Her openness to share her wisdom and interest in the guests’ varied backgrounds and projects created a lively conversation over the course of dinner. During my introduction, I mentioned the Women in Film Mini Upfronts showcase of women creatives and projects that was taking place the next day. Immediately, Long asked if she could go. I was thrilled to offer her an invitation to a program on which I had worked very hard to bring together.
Kim Dilts, actor, writer, and producer, and her husband are having to rethink the industry altogether after two features, including Auld Lang Syne which was fiscally sponsored by Cinefemme, and no chance to level up on the horizon. The table discussed how expensive and time consuming it is to dedicate yourself to an independent film only to make another one with no shot at a sustainable career in sight. Women are bottlenecked at multiple points in the process.
Long emphasized how despite the struggles that diverse candidates face, increasing diversity is at the forefront of most agencies. Not only are increasing diversity conversations being had, agencies are also actively seeking ways to put those conversations into actions. Putting our conversation into action, she offered to read a script from each guest in attendance. This is not something that is required of hosts but goes to show how dedicated she is to investing time in uplifting a talented pool of women.
I almost didn’t go to this dinner but I am glad that I did. I’ve learned over the course of the years that showing up is half the battle. On Friday, January 13th, Morgan Long showed up to the Mini Upfronts event, and Hollywood should take note. At a certain point, you learn that progress is about action. By surrounding myself with passionate people who show up, we’ll lift each other up and make progress together.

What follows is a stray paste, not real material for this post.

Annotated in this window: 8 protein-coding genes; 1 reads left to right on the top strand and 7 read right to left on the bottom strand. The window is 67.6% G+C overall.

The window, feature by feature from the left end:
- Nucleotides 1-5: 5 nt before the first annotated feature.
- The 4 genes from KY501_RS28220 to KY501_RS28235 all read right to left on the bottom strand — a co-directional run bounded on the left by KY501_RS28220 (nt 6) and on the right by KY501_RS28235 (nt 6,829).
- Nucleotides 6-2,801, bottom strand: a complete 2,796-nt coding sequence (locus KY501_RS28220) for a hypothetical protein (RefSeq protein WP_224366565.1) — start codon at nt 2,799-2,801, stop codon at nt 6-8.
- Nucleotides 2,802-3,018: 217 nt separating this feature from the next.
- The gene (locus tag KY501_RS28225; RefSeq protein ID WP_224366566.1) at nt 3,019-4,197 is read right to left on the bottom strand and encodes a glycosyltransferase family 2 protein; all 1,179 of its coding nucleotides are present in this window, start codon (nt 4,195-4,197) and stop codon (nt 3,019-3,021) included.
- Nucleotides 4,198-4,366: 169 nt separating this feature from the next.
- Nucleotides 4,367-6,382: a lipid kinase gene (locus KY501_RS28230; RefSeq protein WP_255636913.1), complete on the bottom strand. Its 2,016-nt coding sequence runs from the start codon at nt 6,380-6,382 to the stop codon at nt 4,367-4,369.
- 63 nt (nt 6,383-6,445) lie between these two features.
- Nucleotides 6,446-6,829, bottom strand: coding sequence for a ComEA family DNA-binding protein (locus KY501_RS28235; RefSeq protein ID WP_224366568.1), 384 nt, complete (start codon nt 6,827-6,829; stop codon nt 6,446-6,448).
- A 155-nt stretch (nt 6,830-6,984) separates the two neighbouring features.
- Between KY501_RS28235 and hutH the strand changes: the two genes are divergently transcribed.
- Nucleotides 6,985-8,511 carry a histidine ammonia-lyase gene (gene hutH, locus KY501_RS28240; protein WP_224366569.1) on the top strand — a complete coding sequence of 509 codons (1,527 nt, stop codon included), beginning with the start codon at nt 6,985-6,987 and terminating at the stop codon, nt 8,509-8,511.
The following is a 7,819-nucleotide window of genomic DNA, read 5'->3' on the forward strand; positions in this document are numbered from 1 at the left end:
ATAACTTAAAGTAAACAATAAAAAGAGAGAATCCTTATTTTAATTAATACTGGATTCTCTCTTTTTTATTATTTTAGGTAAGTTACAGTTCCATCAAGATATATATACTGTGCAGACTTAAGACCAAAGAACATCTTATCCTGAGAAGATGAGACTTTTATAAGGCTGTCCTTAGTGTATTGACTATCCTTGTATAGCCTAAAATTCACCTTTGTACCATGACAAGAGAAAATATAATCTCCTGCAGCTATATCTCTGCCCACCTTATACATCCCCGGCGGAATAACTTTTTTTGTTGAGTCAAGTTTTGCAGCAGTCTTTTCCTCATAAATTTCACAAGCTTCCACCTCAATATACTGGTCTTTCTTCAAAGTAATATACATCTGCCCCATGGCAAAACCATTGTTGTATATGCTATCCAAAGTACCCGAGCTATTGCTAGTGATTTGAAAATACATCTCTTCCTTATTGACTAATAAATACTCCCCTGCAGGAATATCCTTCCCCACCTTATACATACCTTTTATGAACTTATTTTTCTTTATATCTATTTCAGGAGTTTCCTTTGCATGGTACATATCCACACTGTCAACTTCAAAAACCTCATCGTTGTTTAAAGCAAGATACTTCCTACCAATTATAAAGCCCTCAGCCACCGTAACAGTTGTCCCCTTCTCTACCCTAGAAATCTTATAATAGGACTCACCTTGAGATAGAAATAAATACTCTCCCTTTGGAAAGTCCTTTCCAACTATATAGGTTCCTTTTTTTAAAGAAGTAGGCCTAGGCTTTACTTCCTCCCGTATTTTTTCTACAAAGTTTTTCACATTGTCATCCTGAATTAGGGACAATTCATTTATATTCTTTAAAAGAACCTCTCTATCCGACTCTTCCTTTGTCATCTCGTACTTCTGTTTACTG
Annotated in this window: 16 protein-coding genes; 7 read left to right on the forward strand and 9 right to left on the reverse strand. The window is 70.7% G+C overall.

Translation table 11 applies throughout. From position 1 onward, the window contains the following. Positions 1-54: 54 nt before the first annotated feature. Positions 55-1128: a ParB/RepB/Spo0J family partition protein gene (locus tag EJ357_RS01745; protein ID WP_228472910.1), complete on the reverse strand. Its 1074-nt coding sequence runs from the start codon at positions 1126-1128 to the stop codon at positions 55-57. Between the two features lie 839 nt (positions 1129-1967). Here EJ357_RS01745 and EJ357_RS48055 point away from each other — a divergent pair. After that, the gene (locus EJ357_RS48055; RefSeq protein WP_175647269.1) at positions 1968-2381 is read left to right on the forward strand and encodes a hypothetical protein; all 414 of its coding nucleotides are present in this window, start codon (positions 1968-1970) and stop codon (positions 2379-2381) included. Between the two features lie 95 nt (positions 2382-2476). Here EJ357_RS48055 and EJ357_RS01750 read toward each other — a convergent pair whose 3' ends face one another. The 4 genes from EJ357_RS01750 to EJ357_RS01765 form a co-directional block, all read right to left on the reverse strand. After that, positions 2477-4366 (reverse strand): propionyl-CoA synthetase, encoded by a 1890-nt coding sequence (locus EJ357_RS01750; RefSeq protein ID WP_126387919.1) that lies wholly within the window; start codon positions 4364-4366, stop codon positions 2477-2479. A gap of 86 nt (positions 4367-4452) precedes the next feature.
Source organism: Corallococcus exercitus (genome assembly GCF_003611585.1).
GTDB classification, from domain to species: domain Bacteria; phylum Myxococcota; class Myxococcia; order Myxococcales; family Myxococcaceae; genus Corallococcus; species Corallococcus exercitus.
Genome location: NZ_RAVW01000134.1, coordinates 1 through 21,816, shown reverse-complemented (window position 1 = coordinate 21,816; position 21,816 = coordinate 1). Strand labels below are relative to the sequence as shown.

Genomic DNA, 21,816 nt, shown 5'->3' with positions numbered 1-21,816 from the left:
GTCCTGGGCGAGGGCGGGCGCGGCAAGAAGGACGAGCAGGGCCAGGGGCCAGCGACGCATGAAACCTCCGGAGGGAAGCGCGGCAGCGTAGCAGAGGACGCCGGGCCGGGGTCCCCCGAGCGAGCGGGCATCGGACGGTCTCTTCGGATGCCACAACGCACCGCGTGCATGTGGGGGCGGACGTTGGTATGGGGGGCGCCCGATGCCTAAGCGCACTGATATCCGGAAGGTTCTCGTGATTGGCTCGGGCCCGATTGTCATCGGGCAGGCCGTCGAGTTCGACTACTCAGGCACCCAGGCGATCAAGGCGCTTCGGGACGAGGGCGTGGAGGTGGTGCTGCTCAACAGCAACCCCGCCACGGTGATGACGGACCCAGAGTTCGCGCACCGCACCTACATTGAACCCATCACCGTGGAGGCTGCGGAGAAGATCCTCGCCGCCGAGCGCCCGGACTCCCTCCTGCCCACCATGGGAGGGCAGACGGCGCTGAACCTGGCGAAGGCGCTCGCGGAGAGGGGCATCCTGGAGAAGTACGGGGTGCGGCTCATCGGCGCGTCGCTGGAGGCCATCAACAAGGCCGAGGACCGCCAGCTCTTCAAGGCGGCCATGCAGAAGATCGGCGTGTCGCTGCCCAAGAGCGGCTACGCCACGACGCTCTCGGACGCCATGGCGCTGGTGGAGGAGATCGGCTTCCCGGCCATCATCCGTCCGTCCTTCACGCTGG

(photo & video credits: Amara Singamsetty)
Cinefemme is a 501(c)(3) non-profit organization founded by women filmmakers, for women filmmakers in 2002. Cinefemme provides fiscal sponsorship to women filmmakers and artists, as well as peer-to-peer networking, mentorship, and strategy for project fundraising. By advancing women’s careers in film and the arts, we empower women’s voices to create gender parity in the arts and equal representation in the media.
About Lagueria Davis:
Lagueria Davis is a writer and director currently residing in LA. Her first feature film 1 in 3 completed in 2010, a social drama about domestic violence, has won several awards and continues to have screenings today. Lagueria also works in film and television production– coordinating, managing, accounting, and producing. She is a filmmaker who is notoriously soft spoken with a loud voice for advocacy and activism. Also, Lagueria is an award-winning writer. She’s had two projects advance to the second round of Austin Film Festival Screenplay Competition. In 2016, a project she co-wrote, Maid of Dishonor advanced to the quarterfinal round of the Academy Nicholl Fellowships in Screenwriting. In addition, she’s on the board of the Alliance of Women Directors and Cinefemme. Lagueria received a BFA in Media Art from the University of Oklahoma.